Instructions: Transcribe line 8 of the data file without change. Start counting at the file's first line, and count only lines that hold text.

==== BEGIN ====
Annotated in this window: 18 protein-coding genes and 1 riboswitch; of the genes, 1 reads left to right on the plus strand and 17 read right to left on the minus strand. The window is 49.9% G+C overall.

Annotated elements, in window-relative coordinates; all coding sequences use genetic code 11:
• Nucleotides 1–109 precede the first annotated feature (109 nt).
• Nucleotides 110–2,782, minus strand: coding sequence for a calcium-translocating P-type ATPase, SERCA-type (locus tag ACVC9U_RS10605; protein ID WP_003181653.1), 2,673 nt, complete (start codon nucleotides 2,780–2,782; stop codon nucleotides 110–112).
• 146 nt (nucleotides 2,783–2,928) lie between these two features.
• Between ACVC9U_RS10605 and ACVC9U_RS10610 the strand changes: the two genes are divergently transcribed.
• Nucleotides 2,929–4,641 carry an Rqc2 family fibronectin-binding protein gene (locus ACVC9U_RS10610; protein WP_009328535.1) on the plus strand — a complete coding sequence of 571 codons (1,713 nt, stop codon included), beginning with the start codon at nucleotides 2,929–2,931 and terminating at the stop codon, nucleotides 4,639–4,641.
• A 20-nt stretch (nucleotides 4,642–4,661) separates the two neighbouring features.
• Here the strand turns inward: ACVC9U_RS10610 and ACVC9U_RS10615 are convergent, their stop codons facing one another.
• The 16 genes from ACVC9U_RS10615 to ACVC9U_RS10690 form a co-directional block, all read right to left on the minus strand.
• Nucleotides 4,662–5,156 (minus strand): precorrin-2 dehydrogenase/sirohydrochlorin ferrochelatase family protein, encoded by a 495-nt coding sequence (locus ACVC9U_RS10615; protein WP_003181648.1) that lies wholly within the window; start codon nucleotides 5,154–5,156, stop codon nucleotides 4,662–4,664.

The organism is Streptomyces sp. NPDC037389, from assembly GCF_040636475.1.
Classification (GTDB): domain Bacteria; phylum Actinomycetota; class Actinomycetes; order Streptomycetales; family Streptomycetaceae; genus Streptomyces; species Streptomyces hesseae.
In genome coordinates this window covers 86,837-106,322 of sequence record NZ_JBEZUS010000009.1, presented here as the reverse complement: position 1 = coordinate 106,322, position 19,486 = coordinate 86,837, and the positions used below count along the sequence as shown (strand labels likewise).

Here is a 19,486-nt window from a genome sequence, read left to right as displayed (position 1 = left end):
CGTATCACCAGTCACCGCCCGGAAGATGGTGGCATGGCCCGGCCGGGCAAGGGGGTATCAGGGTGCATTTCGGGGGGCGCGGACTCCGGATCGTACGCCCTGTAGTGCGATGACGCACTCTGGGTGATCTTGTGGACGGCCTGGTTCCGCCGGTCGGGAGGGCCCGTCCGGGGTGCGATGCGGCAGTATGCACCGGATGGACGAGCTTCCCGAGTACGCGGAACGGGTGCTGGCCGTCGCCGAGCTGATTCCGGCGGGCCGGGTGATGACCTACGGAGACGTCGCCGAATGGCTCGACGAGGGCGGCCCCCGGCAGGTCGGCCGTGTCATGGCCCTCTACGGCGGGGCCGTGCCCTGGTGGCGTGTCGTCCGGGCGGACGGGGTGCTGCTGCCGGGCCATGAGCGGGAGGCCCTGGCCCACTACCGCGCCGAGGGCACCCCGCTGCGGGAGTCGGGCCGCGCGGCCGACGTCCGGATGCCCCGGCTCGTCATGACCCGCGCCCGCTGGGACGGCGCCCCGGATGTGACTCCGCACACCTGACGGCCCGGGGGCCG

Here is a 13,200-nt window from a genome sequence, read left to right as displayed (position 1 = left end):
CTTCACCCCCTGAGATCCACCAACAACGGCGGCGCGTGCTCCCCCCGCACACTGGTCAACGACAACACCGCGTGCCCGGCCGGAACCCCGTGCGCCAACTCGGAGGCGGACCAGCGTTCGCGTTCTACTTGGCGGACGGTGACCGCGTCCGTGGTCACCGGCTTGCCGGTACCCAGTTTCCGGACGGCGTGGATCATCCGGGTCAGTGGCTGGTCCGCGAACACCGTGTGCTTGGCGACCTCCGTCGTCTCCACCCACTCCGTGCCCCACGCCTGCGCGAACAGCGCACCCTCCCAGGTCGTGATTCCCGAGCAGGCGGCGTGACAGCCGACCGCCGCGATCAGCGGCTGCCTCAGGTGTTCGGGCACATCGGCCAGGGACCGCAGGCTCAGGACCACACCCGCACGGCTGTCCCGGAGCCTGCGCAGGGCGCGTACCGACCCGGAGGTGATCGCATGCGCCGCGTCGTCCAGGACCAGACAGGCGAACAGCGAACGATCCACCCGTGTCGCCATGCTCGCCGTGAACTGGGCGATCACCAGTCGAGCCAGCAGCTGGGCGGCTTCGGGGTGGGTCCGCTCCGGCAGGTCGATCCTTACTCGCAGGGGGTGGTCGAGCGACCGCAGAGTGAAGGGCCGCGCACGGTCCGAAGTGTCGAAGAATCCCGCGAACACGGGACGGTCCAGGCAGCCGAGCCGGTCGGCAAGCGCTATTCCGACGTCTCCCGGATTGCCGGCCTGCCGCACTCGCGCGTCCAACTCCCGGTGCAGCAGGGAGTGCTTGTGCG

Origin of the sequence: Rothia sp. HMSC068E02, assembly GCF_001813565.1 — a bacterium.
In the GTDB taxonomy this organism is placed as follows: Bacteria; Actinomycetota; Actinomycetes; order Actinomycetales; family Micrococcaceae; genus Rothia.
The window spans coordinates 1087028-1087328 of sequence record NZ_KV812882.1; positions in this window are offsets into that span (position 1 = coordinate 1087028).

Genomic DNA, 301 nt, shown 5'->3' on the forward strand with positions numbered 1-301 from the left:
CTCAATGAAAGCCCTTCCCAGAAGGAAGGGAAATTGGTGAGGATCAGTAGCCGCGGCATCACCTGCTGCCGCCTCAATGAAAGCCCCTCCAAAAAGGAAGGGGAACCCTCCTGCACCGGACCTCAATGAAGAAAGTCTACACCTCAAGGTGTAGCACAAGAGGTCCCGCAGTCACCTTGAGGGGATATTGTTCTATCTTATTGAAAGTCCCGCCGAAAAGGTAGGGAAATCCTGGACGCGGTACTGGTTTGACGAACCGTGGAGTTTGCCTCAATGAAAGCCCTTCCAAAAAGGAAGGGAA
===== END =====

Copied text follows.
• A 20-nt stretch (nucleotides 4,642–4,661) separates the two neighbouring features.